Today I want to review partnership cash flow adjustments (or 1065 forms).  The 1065 is much more like a Schedule C income than it is like a corporation.  The 1065 is a bit more complex then Schedule C, but it holds many of the same legal characteristics that a sole proprietor would have.  Examples include legal liability for things such as law suits and debts, or that if you are a partner you can’t take a w-2 income from the business (IRS “Paying Yourself” Topic Guide).  One fact about partnerships most people don’t know is that LLC’s use the Schedule C for single member LLC’s and 1065 tax forms for two or more members in an LLC even though they are “corporations”.

Ok so on to the numbers we need to know in the world of lending.  Reminder: we are not talking about calculating the income here but trying to explain the “why and what” of the adjustments!  Therefore, after you review the K-1, here is a list of adjustments to your bottom line based on percentage of ownership.

As a reminder, we are assigning these lines to three types of money, Real Money, Non-cash Expense, and One-time Money.  If you need a quick refresher or explanation on the three types of adjustments listed please go back and check out part 2 of this series.

All of these lines are  – Real Money Earned (+) or Spent (-)
1065 Line 4 Ordinary Income
1065 Line 5 Net Farm Profit
1065 Line 6 Net Gain Form 4797
1065 Line 7 Other Income

The reason you have to adjust for these four lines is they are reserved for income not earned in the normal course of business.  Example: I own a cement repair business so my 1065 form is all about my cement business.  However lines 4, 5, 6, and 7 are income from other sources outside of my cement business.  Therefore, if I want to leave it in my cash flow I have to separately document the income.  I need to ask: “has the borrower received it for two years”, and “is it likely it will continue for three years”.

So if the answer is YES and you can document it all… do nothing to the numbers.  If the answer is NO (either due to lack of documentation or not meeting history/future requirements) you must SUBTRACT this income from the borrower’s cash flow. On the other hand if the income in these lines is NEGATIVE or a loss you can add back in that loss IF you can document it is NOT likely to continue in the future (that is trickier!!)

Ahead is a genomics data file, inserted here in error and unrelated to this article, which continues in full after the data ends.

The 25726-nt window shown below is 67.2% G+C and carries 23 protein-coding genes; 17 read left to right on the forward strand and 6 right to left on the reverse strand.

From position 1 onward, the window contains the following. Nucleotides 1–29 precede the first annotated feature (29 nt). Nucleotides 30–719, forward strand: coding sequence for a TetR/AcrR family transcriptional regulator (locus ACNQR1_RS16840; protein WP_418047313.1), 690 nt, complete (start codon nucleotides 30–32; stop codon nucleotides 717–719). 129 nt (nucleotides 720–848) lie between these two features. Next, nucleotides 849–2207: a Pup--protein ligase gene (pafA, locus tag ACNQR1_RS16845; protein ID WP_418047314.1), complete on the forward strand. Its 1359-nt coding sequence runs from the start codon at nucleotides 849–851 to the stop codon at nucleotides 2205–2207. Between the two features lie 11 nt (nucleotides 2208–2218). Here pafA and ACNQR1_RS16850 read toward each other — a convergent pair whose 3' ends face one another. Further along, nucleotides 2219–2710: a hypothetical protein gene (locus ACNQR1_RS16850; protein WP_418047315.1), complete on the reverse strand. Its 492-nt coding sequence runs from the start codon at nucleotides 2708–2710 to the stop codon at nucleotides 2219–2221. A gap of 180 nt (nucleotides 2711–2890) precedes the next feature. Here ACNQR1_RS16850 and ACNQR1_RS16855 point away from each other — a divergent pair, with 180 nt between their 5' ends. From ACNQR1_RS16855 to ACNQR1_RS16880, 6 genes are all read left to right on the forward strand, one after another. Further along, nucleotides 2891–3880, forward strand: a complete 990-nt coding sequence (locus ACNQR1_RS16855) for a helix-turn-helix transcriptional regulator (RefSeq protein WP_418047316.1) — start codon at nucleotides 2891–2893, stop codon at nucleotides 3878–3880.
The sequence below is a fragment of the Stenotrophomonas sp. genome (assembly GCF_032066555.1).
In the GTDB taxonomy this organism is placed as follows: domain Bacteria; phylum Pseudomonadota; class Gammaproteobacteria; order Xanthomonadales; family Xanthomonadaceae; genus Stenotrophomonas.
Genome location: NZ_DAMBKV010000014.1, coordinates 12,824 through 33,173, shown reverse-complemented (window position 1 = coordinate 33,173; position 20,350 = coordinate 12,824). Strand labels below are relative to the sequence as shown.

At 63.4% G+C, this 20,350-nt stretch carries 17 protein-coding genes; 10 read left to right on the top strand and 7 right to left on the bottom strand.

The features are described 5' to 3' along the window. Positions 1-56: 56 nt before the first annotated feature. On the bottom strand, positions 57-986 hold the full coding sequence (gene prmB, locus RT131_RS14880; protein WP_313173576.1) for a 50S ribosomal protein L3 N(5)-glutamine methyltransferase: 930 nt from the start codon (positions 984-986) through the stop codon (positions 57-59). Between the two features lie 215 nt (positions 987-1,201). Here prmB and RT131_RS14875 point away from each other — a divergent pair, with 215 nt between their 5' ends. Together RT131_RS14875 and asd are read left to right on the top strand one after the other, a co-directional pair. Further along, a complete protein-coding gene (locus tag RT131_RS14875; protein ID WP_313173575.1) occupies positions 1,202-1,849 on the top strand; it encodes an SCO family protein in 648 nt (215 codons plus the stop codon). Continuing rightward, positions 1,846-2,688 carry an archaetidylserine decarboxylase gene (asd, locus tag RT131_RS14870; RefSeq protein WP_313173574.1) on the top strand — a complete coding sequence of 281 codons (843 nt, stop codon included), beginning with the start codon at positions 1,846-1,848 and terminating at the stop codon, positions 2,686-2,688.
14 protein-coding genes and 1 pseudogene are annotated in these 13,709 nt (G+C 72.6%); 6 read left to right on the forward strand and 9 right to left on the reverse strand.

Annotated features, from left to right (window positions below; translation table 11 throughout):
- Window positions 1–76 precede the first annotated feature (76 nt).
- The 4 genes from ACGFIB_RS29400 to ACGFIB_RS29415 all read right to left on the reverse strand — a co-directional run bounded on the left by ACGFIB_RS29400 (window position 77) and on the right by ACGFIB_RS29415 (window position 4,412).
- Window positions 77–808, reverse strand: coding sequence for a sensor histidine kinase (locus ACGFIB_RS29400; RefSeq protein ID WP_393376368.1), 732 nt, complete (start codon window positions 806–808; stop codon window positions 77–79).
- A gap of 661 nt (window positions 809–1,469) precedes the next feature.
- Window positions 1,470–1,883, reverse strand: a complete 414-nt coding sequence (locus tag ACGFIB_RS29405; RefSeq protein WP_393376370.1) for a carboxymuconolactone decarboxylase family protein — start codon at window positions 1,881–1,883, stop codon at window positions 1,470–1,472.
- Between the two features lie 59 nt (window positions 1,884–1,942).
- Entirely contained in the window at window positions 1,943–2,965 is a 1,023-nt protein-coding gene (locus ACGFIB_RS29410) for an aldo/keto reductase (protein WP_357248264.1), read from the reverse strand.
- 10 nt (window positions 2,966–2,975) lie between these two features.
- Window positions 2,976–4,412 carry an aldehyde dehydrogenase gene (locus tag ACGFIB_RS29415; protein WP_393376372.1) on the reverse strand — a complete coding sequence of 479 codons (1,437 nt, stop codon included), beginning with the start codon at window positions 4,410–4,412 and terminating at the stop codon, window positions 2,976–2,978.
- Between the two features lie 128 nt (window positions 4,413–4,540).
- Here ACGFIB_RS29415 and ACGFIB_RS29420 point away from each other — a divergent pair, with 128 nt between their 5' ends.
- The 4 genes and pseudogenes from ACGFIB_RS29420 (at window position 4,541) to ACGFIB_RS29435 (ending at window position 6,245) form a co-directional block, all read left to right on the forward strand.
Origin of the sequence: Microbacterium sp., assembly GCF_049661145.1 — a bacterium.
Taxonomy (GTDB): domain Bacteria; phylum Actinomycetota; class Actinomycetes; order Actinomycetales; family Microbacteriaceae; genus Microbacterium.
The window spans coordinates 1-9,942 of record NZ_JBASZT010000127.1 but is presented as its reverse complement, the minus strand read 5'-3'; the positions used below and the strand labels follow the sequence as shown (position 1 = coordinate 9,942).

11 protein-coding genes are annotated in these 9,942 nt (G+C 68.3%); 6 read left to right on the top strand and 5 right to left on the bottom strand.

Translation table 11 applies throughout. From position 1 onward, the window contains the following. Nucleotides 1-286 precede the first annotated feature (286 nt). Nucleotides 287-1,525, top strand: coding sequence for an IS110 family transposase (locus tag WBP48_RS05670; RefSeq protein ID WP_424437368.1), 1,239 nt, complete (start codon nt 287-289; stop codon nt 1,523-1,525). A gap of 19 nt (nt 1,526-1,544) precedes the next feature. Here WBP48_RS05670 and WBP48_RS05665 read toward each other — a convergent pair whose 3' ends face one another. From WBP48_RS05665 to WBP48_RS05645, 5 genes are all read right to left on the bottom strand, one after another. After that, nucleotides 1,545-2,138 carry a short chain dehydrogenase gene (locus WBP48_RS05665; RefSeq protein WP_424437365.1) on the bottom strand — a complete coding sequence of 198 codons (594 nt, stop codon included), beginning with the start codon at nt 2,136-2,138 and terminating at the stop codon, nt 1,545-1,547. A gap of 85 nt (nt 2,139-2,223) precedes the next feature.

1065 Line 16A Depreciation – Noncash Expense
Refers to prorating a tangible asset’s cost over that asset’s life.  For example, a bulldozer is used for a number of years before it becomes worn out and must be replaced.  The cost of the equipment is spread out over the predicted life of the equipment, with a portion of the cost being expensed each accounting year, it can be added back based on the ownership percentage to the borrower.

1065 Line 17 Depletion – Noncash Expense
Refers to the allocation of the cost of natural resources over time.  For example, an oil well has a finite life before all of the oil is pumped out.  Therefore, the oil well’s setup costs are spread out over the predicted life of the oil well.  Since FNMA/FHLMC understands that a business did not write this check to anyone, it can be added back based on the ownership percentage to the borrower.

1065 Schedule L line 16D – Real Money
This line tends to mess up a lot of loans!  If there is a number listed in line 16D you must subtract the percentage of debt from the borrower’s income.  What this represents is a short term debt or mortgage.  So if the Schedule L shows there is a short term debt or mortgage due this tax year…well you HAVE to pay it!  For example if a company only has $50,000 in assets and owes a $100,000 mortgage within one year they are broke (or will go further in debt)!  Fear not, there are a few ways you can mitigate this line.

Method A
Document this is a roll over debt or mortgage, some of these debts and mortgages are paid off and renewed on a yearly basis.  If you can document the debt is not actually due you don’t have to subtract it from the borrowers income.
Method B
Review the Schedule L and if the company has enough liquid assets to cover the debt, you do not need to subtract this from the borrower’s income.

1065 Schedule M1- Line 4B – Real Money
The IRS allows you to write off 50% of the full amount of receipts turned in for this category.  For example if you turn in $1,000 of receipts on line 4B it will show and “expense” of $500.  Because FNMA and FHLMC know the IRS only allows 50% you are required to subtract the “other” 50% based on percentage of ownership from the borrower’s income.

Ok, one more installment to go in this series.  Next week it will be about the 1120 and 1120 corporations.  Remember if you need a FREE tool to calculate and document your income check out